Category: Spine Surgery | Author: Stefano Sinicropi | Date: April 30, 2018
Whether you want to run so you can rejoin your sports team following spine surgery or you just want to get back to an active lifestyle, a lot of patients want to know when they can start running after their procedure. There’s no one size fits all answer, but there are some ways you can make the transition back to running following a spinal procedure. We share those steps in today’s blog.
Get Medical Clearance
Before you decide to walk, let alone run, be sure that you have medical clearance from your doctor. Make sure they say that you are fully cleared to begin physical activities like running or walking. If they say two weeks, follow their timeline. If you think an adjustment needs to be made, consult your doctor before altering your rehab schedule.
Walk Before You Run
Just like in life, you need to walk before you start running. Don’t just assume that since you’re walking around your house that you’ll be able to tolerate an outdoor run. Go for some moderate-intensity walks before trying to go for your first run.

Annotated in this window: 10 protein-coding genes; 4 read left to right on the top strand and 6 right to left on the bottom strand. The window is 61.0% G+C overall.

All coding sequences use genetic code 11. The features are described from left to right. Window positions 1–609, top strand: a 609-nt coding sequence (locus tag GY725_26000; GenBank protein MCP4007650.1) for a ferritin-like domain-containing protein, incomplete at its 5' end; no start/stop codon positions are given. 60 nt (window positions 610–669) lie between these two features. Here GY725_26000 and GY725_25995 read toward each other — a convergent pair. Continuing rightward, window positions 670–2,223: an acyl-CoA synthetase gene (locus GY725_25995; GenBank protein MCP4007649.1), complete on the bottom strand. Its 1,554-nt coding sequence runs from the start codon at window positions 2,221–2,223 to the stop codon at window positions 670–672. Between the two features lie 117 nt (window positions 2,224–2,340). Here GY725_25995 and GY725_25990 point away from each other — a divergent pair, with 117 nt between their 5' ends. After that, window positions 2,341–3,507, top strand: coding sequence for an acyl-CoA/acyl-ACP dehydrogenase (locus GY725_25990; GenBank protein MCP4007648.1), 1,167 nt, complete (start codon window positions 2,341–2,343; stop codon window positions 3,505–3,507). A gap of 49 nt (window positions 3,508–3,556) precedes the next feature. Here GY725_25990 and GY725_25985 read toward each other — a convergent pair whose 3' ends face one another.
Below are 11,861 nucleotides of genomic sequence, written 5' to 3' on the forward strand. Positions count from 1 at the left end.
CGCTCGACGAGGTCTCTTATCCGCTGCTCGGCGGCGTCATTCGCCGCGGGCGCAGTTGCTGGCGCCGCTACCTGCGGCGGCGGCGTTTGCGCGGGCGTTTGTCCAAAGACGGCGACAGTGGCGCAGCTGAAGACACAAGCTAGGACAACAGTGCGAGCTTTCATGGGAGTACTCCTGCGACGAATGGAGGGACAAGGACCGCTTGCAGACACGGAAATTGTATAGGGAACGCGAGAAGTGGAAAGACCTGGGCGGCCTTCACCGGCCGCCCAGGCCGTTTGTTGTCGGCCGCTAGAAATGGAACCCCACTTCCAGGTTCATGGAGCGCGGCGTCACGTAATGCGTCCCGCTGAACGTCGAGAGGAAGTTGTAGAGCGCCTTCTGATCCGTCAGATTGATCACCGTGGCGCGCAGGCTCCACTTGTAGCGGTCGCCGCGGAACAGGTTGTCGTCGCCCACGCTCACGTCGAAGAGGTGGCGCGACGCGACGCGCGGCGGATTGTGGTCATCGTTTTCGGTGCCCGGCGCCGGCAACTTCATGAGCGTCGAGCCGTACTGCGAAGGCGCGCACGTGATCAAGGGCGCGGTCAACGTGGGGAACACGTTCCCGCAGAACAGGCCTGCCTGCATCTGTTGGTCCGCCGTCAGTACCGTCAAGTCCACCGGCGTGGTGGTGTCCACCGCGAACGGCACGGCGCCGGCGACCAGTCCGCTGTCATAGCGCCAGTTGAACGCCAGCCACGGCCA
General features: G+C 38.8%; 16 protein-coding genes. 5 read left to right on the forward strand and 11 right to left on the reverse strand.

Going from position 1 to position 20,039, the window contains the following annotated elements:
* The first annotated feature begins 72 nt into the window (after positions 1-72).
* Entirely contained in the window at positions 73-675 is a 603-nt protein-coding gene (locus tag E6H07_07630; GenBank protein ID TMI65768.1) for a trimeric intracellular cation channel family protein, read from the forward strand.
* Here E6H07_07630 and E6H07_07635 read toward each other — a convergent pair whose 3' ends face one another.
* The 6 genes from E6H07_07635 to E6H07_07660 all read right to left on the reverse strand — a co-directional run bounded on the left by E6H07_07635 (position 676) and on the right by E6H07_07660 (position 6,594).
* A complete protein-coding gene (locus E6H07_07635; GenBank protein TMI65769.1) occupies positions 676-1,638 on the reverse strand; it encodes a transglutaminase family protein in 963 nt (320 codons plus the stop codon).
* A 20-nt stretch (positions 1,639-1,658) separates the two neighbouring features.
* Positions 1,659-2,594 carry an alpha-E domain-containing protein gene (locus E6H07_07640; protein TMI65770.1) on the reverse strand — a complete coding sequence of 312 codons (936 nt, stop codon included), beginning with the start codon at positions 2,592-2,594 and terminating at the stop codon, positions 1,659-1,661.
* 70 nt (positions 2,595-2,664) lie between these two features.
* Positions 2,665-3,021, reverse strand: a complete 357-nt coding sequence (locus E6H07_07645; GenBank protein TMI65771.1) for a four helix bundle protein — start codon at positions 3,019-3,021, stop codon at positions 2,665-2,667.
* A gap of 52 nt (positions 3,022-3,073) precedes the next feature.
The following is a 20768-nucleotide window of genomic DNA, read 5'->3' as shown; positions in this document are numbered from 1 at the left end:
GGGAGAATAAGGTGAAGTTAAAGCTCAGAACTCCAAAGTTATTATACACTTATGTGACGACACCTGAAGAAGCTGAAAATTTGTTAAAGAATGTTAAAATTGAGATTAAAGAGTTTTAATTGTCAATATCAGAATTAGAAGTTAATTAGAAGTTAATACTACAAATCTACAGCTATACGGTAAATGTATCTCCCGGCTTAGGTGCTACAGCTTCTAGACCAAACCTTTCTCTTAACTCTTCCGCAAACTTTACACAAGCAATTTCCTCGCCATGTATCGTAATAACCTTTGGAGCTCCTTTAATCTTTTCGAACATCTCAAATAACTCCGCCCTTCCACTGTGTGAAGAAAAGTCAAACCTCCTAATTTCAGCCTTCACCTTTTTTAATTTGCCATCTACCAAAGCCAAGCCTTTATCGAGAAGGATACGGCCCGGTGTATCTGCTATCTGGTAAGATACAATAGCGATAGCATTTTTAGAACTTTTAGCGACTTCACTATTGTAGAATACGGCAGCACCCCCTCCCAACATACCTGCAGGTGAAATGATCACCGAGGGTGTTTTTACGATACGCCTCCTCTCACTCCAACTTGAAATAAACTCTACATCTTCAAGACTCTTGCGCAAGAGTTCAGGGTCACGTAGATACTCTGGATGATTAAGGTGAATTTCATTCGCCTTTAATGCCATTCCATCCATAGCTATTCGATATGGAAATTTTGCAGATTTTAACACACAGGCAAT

Just because you could run two miles no sweat before the operation doesn’t mean that you should pick up where you left off. Your back is in a weakened state after a spinal operation, and overstressing it too soon following an operation can leave you susceptible to reinjury or a failed surgery. It’s always better to cut your run a half mile too short than to go a little too long. Slowly build up your pace and distance while your back returns to full health.
If possible, try to ensure that your first few runs are on a flat surface. It can be tempting to run outdoors if the weather is nice, but uneven sidewalks or bumpy paths can put undue stress on your spine with each step. Consider running on a treadmill for the first few runs, that way you’re not far from home if something just doesn’t feel right, or try to find a paved outdoor track that is smooth and easy to run on.
Don’t Ignore Other Workouts
You want to get back to running, but don’t ignore other key exercises, like core strengthening or your physical therapy routine. Inactivity weakens muscle groups, so if you’re laid up for a while after surgery, you’re going to need to re-strengthen more than just your back. Insert some cross training into your workout so that all muscle groups and structures are ready for the rigors of running.